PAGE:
• Quick, simple, and easy to use interface

Design

The overall design of Yousician is one of its real strong features. The team behind it has clearly spent a long time learning from users and refining the in-app functions and overall user experience.

Where there is a danger that new users and new guitarists could be overloaded with too much information, to begin with, Yousician has broken the process of learning down into manageable potions and lessons. This creation of clear and concise courses is a really attractive prospect for anyone just starting out on their guitar journey.

Versatility

yousician

One important element to consider when choosing which of these pieces of software to use is how versatile you need it to be. By this we mean are you happy being confined to practicing in one room using one set of hardware or do you need a little more flexibility?

Yousician benefits from being available across all of the main hardware providers so if you want to be able to learn guitar using your smartphone, tablet, and laptop at different times then it may be the best choice for you.

This enhanced playability works well as the app utilizes your built-in microphone to listen to you play and provide real-time feedback. All you need is your guitar (or another compatible instrument) and your device with Yousician installed and you’re good to go.

Teaching Style

This is an area that when testing we thought would be fairly consistent across both platforms. In fact, this is far from the case, and both Yousician and Rocksmith place fundamentally different emphasis on different areas of the learning process.

Yousician’s style is based much more on music theory and traditional teaching methods. Whilst it is still essentially a game, the in-app content is clearly defined between elements that are designed to be more fun and those that are designed purely to teach the user important aspects of guitar playing such as finger positioning and chord progression.

Regular Updates

Another key aspect of Yousician is that it is an app. This means that the overall experience and content within it are constantly being updated and added to.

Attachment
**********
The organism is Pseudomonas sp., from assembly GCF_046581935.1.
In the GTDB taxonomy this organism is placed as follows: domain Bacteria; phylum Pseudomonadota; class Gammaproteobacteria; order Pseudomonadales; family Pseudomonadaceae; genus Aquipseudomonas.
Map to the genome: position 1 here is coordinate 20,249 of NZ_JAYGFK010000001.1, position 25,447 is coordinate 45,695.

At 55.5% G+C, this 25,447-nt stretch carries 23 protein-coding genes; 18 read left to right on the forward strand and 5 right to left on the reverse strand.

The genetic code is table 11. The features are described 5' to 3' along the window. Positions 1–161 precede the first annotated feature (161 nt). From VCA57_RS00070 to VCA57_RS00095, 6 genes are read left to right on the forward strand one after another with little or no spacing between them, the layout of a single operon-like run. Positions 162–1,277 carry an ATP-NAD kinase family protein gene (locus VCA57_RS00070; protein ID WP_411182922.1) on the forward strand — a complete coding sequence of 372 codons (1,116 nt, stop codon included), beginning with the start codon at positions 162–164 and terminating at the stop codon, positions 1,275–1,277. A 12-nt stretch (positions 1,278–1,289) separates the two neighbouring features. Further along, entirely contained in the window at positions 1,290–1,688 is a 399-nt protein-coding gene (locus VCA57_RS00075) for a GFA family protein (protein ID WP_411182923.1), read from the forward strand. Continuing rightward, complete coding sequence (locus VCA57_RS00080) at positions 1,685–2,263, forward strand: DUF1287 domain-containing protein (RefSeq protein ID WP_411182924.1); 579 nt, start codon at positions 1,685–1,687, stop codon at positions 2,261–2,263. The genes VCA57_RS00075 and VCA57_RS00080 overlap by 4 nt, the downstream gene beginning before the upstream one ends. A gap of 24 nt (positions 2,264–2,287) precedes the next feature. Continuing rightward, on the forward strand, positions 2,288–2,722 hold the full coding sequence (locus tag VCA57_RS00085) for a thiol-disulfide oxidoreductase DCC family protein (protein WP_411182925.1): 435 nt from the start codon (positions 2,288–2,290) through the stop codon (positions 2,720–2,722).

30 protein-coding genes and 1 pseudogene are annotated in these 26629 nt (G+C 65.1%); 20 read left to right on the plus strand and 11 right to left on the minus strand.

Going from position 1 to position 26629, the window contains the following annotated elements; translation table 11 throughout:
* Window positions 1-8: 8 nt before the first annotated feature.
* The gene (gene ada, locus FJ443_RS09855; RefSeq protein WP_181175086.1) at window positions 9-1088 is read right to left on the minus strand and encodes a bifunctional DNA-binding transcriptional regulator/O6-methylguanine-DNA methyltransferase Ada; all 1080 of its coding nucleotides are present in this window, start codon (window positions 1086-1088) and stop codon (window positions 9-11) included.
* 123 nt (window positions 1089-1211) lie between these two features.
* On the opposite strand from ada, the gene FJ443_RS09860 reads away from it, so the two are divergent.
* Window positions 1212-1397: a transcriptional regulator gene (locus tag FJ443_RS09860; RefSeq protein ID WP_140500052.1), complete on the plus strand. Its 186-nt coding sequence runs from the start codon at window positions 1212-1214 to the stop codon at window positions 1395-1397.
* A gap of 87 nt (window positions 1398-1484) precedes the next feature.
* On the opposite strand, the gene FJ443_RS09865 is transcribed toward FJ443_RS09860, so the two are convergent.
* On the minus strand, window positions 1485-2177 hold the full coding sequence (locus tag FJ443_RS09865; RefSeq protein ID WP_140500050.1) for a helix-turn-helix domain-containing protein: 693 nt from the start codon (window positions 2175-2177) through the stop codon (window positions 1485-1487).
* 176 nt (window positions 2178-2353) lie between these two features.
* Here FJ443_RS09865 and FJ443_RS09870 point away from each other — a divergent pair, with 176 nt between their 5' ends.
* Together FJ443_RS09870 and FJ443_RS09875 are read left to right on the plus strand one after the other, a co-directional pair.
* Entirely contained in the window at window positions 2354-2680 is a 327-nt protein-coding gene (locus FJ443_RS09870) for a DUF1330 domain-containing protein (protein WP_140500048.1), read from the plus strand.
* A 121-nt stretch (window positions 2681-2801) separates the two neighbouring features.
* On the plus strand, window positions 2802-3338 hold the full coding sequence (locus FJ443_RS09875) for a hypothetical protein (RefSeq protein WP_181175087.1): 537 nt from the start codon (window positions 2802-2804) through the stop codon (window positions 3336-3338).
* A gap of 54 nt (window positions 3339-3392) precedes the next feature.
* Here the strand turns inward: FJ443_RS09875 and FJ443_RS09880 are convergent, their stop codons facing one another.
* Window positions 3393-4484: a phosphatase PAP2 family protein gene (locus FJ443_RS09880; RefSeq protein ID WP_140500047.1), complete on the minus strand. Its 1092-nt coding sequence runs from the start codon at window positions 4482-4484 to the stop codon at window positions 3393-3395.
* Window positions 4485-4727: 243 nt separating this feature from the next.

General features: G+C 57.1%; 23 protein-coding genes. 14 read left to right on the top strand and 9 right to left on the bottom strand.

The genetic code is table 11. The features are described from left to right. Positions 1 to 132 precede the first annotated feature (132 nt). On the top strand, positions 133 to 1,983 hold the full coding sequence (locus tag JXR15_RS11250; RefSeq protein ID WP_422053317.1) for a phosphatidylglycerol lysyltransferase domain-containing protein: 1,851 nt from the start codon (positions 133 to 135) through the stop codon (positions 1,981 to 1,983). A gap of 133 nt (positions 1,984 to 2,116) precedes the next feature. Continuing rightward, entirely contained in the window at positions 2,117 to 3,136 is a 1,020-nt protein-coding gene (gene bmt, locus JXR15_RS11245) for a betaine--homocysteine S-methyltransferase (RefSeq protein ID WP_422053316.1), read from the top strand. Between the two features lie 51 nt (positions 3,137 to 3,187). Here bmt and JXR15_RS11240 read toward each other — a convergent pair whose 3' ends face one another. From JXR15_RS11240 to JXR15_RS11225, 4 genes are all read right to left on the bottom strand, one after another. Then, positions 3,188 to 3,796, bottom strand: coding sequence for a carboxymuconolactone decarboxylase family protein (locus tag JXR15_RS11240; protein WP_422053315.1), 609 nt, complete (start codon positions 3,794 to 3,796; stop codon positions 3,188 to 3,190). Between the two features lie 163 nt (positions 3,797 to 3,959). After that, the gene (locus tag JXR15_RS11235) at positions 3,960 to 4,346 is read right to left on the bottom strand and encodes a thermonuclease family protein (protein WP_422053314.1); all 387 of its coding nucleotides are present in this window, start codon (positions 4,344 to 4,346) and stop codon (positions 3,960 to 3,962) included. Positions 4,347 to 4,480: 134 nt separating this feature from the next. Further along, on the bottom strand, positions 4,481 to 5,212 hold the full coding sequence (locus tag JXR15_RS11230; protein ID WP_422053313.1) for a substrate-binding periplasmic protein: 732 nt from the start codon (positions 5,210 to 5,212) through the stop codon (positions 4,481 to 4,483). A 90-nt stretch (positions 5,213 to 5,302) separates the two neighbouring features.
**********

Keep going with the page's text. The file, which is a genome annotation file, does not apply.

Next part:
Although this is reflected in the overall pricing, the ability to add new lessons or tweak old ones to make them even better is a great feature and helps set it apart from other music teaching software like Rocksmith.

The connectivity offered by a modern app also means there is an active community within it. Users are able to submit songs to the system, allowing other players to listen, download and play along with them. If you like the idea of becoming part of a community or sharing your music with newcomers then Yousician is a great way to do so.

Pricing

Price-wise Yousician is initially free to download and comes with a 7 day free trial of its premium features. This is great as it gives the end-user the opportunity to explore all of the features offered and really get hands-on with the software before investing.

As a free member, you will be able to access most of the content however you only get one free lesson per day. This comes in the form of twenty minutes’ worth of feedback. If you’re only looking to start playing the guitar casually then this may work for you, however, if you’re committed to learning then we would highly recommend paying for the full version.

The full premium membership is currently priced at $9.99 per month if you pay annually and $19.99 per month if you pay monthly.

This is an important aspect to remember when weighing up which of these products to go for as the total cost of Yousician can potentially become much higher than that of Rocksmith.

Rocksmith

rocksmith

Rocksmith is another well-established name in the digital music education industry. Originally released back in 2011 it is a direct descendant of the hugely popular Guitar Hero video game franchise.

The aim upon its release was to build on the popularity of Guitar Hero but position itself as a product designed for people who actually wanted to play the guitar rather than strumming along on a plastic imitation.